The landscape of supply chain is growing more challenging by the day. If current events haven't spurred organizations and teams into realizing the importance of an agile supply chain agility, those organizations are going to be swallowed up by competitors or be mired with inefficiency. Ultimately, it comes down to mindset – whether or not your company is proactive or reactive.
Where reactive companies are at the whims of outside forces such as supply chain disruption and machine breakdowns, proactive organizations are already looking to the future and identifying risks, and then working backwards to coordinate and plan ahead. These teams recognize that advance coordinating of people and resources is mission critical to solving day-to-day problems and preparing for risks down the line.
We see this success as coming through operational agility – the ability of an organization to flex and adapt its operations, technology, and information to evolving business requirements and market changes. Within supply chains, creating this agility allows for supply chain professionals to increase reaction time to change, view organization-wide performance in a single location, integrate across core systems, and do it all at speed.
We have seen this focus on agility lead to major supply chain success From multiple-part sourcing strategy, to vendor risk scorecards and proactive approaches to program development, operational agility can have a wide impact on supply chain processes. We see two key characteristics as driving this approach to increased agility – workflow automation and increased visibility. Here are how those play major roles in increasing your supply chain agility and preparing your organization for change.
When workflows are stuck in manual processes and manual systems like Excel, they are much more time-intensive to manage – not to mention more risk-prone due to manual error. Quickbase's Supply Chain Resilience survey found that 39% of supply chain leaders identify the root cause of slow reaction time to unanticipated change comes from manual processes. And even more troubling, when workflows are happening in multiple manual systems at once, processes can become incredibly difficult to maintain. This can result in overspending, inability to scale, and of course the inability to react quickly to change.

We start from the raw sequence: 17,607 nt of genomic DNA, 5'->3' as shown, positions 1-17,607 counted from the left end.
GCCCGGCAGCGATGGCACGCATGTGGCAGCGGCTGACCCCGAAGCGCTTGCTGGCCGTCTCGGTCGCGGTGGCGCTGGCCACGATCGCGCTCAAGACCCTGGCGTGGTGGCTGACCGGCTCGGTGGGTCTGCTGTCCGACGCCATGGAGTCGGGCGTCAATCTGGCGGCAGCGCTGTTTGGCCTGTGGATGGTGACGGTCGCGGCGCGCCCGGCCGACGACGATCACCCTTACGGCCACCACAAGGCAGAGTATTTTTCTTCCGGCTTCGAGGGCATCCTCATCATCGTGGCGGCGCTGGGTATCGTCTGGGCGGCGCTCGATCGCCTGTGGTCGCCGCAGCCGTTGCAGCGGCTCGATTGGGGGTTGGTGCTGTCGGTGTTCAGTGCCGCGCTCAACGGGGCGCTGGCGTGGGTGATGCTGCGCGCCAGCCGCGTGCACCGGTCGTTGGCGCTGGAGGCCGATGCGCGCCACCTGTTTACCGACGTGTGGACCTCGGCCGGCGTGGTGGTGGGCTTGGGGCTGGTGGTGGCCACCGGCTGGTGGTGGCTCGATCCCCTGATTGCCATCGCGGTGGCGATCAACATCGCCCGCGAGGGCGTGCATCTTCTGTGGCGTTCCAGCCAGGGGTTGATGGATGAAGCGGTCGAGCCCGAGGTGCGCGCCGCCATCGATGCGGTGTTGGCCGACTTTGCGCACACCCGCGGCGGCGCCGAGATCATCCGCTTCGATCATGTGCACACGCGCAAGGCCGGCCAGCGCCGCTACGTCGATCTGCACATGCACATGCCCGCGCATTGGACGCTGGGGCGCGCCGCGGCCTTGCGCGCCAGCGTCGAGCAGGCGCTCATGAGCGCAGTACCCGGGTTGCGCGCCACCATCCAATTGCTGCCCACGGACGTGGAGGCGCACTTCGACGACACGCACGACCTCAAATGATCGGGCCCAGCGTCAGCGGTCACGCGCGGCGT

When organizations prioritize agility, they can navigate their key challenges, including data stuck in core systems and collaboration being a struggle. Automated workflows allow for fast, reliable work to be done without needing additional resources. Integrated tools that are flexible enough to adapt with your workflows, and a team-based approach leveraging the expertise of your teams, will allow for more agile reaction to supply chain disruption.
Accessible, visible information
These manual workflows also lead to trouble with data visibility. With data siloed in inaccessible core systems that are not linked, your teams will have no visibility into key information that informs their work. The organizations that are succeeding are building single sources of truth.
Focusing on operational agility will empower your business teams to drive the processes they are closes to. Teams can now work better and faster with their suppliers, vendors, and stakeholders across the business. Providing supply chain teams with the right information at the right time will give organizations the flexibility they need to react to change.
Picking the right platform
Organizations that are successful in adding workflow automation and visibility are going to need the right platform to do so. The right platforms allow for teams to build complex data models, establish connectivity with siloed environments, and drive focused reporting – all in a single integrated environment. With integrated systems and normalized information, coupled with a flexible, governed set of roles, you can drive focused execution that ensures the right people act on the right work at the right time.
While the volume of terms and disciplines being out there right now can be overwhelming, it’s important to note that many organizations are still at the beginning of their journeys in figuring out how to transform their tools and their culture to realize operational agility. And even while it is critical to do this sooner than later, the benefits of focusing agility in your supply chain are still attainable. So by focusing on these two facets, and beginning to ask the right questions of your organization, your organization can manage disruption and be ready for the future.